During construction of the farrowing house 12, the center aisle 25 is formed from poured concrete after the gang slats 10 are in place on the peripheral walls 13 and center walls 14 and after the runs of conduit 42 and 43 and the sections of conduit 44 are connected. In this manner, the sections of conduit 47, 50, 54, 55, 56 and 60 are embedded within the concrete forming the center aisle 25 and do not obstruct passage to and from the farrowing crates 20.
A third embodiment of the gang slat is illustrated in FIGS. 4 and 10 and is indicated generally at 61. This gang slat 61 basically differs over the gang slat 10 in that the same is of shorter length and does not have an end section defining said aisles of the farrowing house, as in the first embodiment. Instead, a farrowing house constructed with this gang slat 61, would typically have the side aisles formed of poured concrete in a similar manner of construction as the poured center aisle and as shown in FIG. 6.
As in gang slat 10, gang slat 61 has conduit means embedded within the opposing side sections 62 and extending longitudinally throughout the length of the side sections which correspond to the overall length of the gang slat. As illustrated, the conduit means comprises respective runs of conduit 63 and 64 with female connections 65 and 66 defining opposite ends of the runs. Such female connections 65 and 66 correspond with the female connections 45 as in the first form of the invention and are readily accessible at opposite ends of the gang slat 61 for connection in a desired manner.
While the runs of conduit 63 and 64 may be connected in a similar manner as in the first form of the invention for flow of heated fluid therethrough, alternatively as illustrated in FIG. 10, the corresponding runs in each gang slat are interconnected with each other in such a manner as to define first and second circulation systems for heated fluid to flow through the gang slats. Thus, as illustrated in FIG. 10, corresponding runs of conduit 63 in each gang slat are interconnected with each other by conduit sections 71 to define a first circulation system. The corresponding runs of conduit 64 in each gang slat are interconnected by conduit sections 72 for defining a second circulation system for the flow of heated fluid through the gang slats.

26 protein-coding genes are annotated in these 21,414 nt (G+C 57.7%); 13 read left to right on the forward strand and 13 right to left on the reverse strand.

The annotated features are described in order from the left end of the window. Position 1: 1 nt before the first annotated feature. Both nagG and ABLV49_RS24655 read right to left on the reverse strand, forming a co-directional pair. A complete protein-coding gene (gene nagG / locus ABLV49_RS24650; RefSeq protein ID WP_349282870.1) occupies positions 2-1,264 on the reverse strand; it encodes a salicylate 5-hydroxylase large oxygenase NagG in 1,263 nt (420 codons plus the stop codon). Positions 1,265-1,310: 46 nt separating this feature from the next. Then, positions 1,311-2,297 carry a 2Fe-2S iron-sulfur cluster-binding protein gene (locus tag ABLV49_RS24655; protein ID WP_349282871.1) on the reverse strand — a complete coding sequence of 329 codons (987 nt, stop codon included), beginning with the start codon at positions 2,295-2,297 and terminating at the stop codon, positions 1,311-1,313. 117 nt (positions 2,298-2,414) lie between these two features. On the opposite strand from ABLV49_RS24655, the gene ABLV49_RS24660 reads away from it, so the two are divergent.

By the provision of first and second circulation systems, the heating system can be operated to conserve hot water. Heat exchanger means 73 connected to the runs of conduit 63 and 64 is adapted to supply heated fluid for circulation through the runs of conduit of both circulation systems, and a pump 74 is also included for transmitting heated fluid to the runs of conduit and for returning heated fluid to the heat exchanger means 73 after dissipation of heat therefrom. There is also provided, however, valve means 75 associated with the first and second circulation systems for selective operation of one or both circulation systems. Thus, surfaces of corresponding side sections 62 on either side of the central sections 76 or surfaces of all side sections can be maintained in a warm condition. In this manner, the temperature required for development of the litter can be maintained.
In the drawings and specification, there has been set forth preferred embodiments of the invention and although specific terms are employed, they are used in a generic and descriptive sense only and not for purposes of limitation.